Numerous times we are told that worship and priesthood were prescribed in detail by God, yet immediately and fatally Nadab and Abihu innovated. Why? Here are common answers, but Scripture mentions only that their novelty was not commanded by God, and here are lessons for churches today.
Where will your church be five or ten years from now? – asks the author. With the adoption of contemporary music worship many have already changed beyond recognition. Yet more will do so. Here are four essential principles which Jesus Christ laid down for worship, and by which every new idea must be judged.
This collection was inspired by ‘Our Own Hymn Book’, compiled by Spurgeon; its ethos and design has here been imitated in a modern context. It begins with ‘Spirit of the Psalms’ (the first 150 hymn numbers correspond to the 150 psalms of the Bible) – followed by 591 carefully-selected hymns.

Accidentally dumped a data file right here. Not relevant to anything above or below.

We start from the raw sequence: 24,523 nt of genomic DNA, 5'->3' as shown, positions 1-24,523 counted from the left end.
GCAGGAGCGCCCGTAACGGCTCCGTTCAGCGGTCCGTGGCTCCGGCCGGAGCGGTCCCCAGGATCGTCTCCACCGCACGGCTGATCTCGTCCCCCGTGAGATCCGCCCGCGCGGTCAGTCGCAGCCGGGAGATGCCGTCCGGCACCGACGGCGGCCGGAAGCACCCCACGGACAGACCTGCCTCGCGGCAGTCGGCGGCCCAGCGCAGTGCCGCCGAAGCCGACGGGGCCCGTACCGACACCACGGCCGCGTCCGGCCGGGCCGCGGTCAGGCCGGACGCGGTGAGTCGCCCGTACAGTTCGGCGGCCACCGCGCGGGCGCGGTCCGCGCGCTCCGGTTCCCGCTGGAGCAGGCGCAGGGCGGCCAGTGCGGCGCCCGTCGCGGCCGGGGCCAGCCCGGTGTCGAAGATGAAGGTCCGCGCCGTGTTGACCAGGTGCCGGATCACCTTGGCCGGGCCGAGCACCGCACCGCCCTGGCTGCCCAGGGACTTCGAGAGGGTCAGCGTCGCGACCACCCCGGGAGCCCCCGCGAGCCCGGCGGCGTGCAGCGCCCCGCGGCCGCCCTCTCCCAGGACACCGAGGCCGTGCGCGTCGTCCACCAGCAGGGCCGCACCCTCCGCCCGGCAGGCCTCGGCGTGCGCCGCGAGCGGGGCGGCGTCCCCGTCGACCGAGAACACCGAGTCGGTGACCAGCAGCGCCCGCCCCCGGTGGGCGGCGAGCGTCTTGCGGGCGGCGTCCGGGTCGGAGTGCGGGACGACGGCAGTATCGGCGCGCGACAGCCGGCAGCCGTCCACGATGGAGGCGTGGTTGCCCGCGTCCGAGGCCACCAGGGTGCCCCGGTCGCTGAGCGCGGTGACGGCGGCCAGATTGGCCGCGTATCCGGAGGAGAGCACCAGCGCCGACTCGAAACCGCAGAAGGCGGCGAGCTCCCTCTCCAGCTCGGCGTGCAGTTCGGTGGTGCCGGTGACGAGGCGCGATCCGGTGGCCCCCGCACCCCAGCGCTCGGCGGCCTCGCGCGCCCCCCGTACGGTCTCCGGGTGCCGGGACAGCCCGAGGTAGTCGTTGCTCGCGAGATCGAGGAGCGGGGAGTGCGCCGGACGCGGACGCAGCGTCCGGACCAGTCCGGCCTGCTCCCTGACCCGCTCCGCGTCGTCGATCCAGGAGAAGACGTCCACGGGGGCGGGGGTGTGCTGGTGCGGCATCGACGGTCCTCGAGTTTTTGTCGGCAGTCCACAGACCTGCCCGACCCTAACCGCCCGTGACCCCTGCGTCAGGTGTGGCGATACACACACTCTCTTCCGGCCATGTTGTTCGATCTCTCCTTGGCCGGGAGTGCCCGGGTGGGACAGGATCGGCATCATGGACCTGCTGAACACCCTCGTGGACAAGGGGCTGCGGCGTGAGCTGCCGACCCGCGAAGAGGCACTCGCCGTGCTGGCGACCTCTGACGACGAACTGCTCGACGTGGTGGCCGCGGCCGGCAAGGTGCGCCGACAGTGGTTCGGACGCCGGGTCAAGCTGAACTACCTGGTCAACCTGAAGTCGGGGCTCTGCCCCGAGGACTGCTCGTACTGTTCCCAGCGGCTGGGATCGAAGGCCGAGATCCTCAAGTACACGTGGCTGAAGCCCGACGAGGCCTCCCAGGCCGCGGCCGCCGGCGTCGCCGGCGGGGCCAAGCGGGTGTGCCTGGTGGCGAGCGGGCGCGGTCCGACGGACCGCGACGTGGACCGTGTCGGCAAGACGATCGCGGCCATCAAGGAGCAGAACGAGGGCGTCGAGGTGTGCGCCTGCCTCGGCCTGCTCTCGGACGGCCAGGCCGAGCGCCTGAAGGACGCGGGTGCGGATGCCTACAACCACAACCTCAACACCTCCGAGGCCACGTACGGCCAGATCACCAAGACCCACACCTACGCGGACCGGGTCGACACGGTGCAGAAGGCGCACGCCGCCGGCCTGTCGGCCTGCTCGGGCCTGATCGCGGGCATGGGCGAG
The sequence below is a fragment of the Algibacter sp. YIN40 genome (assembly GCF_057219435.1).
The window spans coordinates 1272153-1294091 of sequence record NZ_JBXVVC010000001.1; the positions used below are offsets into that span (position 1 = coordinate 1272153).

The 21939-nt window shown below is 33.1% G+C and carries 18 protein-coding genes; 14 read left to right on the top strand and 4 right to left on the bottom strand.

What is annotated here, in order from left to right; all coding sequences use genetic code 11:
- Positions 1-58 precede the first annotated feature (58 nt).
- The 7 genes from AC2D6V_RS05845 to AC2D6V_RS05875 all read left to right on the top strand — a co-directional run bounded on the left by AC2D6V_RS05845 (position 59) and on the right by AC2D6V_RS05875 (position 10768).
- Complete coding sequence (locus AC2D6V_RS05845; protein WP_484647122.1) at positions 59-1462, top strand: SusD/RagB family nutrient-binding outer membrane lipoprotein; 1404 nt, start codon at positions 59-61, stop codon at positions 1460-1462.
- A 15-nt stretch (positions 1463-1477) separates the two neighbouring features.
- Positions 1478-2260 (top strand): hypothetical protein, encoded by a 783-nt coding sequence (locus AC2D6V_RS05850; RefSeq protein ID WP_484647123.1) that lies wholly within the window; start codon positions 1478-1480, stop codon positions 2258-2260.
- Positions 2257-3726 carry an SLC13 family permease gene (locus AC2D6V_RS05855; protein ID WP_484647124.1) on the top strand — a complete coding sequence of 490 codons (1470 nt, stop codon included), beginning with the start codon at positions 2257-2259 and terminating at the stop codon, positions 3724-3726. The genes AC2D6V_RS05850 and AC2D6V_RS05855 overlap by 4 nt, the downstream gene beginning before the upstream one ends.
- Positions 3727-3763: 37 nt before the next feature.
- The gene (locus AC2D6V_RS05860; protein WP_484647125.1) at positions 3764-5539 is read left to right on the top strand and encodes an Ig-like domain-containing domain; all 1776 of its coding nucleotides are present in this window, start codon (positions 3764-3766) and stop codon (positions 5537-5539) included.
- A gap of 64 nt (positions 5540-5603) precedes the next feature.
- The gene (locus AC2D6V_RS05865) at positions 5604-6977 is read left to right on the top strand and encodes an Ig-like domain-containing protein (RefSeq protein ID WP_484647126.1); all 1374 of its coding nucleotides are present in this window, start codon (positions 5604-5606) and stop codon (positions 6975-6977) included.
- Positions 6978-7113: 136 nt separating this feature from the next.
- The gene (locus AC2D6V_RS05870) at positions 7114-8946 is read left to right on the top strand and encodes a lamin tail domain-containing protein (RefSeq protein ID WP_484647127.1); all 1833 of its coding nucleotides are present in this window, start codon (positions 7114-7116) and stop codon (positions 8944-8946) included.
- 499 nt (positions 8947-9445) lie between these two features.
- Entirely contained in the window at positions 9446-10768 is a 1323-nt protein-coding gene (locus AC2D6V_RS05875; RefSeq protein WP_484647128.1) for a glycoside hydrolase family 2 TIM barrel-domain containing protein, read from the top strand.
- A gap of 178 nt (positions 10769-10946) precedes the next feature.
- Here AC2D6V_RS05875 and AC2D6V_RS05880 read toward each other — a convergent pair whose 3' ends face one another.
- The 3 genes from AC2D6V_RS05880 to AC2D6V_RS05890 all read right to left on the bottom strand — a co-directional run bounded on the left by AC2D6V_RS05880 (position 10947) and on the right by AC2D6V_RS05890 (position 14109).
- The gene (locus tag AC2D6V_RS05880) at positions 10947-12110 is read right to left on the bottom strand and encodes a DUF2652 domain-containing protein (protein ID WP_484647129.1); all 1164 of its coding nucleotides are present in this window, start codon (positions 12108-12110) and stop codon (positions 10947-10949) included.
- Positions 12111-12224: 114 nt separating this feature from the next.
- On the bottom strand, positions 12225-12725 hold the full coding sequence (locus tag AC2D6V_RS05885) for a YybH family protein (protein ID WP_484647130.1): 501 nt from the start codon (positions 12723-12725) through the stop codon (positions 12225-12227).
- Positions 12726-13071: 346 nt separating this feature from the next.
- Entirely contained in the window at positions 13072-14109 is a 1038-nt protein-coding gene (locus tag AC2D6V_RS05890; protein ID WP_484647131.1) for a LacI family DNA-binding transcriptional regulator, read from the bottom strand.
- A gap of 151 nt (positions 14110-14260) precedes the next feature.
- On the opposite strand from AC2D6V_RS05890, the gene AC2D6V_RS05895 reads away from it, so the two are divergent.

What are our aims for the shaping of our fellowship and for church growth? In every walk of life, leadership must have a definite set of objectives. Timothy knew exactly what Paul’s policy was: ‘But thou hast fully known my doctrine, manner of life, purpose.’ The word translated purpose is ‘prothesis’ which means a plan or purpose clearly displayed.
The third major departure from biblical principles of worship is the modern refusal to accept the great gulf between sacred and profane, so that the entertainment forms of the world are imported into the church for the praise of God. To be profane is to pollute sacred and biblical things with irreverence or disregard.